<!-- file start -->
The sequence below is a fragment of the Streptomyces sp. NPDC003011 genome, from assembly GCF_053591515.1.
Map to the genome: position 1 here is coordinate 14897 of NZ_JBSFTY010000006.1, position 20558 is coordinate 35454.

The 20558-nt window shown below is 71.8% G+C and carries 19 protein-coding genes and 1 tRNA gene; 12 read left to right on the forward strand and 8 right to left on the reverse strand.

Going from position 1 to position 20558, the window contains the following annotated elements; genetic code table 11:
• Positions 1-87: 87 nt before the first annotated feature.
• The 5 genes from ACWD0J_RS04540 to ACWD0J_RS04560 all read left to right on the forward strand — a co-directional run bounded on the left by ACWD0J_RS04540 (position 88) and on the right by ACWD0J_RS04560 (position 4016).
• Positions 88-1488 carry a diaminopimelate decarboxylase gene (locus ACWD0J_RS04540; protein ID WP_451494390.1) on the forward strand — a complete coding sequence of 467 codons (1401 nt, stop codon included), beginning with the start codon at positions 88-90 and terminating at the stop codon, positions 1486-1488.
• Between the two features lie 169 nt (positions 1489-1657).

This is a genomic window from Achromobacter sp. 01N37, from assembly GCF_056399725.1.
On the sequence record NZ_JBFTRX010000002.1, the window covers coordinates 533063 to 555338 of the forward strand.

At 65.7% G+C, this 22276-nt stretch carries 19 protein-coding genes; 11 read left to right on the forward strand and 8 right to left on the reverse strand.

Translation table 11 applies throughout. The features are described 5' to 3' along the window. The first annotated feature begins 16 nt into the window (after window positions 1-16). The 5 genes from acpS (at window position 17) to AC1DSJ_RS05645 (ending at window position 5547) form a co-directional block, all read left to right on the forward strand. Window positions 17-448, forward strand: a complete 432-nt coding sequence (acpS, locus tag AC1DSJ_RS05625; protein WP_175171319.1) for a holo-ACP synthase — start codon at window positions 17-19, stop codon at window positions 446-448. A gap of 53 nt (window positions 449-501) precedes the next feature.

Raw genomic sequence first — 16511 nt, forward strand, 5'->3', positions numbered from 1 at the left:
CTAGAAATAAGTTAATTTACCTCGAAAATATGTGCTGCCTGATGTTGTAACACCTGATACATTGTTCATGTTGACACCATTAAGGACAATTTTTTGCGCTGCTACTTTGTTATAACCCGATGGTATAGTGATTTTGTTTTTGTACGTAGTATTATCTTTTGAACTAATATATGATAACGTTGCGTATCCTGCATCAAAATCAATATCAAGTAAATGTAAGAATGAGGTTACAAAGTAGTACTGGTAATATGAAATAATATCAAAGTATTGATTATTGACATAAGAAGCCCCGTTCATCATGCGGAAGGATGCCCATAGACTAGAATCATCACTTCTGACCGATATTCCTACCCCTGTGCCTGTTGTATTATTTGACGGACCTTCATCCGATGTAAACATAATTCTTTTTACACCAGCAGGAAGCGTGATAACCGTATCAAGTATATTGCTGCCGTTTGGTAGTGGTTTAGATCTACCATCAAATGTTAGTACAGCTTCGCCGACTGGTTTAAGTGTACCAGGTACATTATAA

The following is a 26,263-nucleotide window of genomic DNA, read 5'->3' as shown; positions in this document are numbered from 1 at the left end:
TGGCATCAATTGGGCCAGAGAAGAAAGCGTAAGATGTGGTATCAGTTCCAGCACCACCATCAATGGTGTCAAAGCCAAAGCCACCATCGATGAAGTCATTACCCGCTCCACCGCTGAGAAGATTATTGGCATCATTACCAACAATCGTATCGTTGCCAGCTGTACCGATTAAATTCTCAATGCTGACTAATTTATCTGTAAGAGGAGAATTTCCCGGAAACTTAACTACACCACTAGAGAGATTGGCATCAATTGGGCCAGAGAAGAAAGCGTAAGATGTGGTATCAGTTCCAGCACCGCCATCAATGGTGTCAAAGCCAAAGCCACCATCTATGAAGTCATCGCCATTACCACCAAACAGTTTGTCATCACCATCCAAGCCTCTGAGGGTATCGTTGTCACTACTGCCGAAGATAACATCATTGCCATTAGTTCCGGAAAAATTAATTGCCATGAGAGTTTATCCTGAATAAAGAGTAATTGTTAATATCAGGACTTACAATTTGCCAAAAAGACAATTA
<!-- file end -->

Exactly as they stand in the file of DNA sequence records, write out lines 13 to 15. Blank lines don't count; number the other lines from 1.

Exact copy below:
Raw genomic sequence first — 16511 nt, forward strand, 5'->3', positions numbered from 1 at the left:
CTAGAAATAAGTTAATTTACCTCGAAAATATGTGCTGCCTGATGTTGTAACACCTGATACATTGTTCATGTTGACACCATTAAGGACAATTTTTTGCGCTGCTACTTTGTTATAACCCGATGGTATAGTGATTTTGTTTTTGTACGTAGTATTATCTTTTGAACTAATATATGATAACGTTGCGTATCCTGCATCAAAATCAATATCAAGTAAATGTAAGAATGAGGTTACAAAGTAGTACTGGTAATATGAAATAATATCAAAGTATTGATTATTGACATAAGAAGCCCCGTTCATCATGCGGAAGGATGCCCATAGACTAGAATCATCACTTCTGACCGATATTCCTACCCCTGTGCCTGTTGTATTATTTGACGGACCTTCATCCGATGTAAACATAATTCTTTTTACACCAGCAGGAAGCGTGATAACCGTATCAAGTATATTGCTGCCGTTTGGTAGTGGTTTAGATCTACCATCAAATGTTAGTACAGCTTCGCCGACTGGTTTAAGTGTACCAGGTACATTATAA

The following is a 26,263-nucleotide window of genomic DNA, read 5'->3' as shown; positions in this document are numbered from 1 at the left end: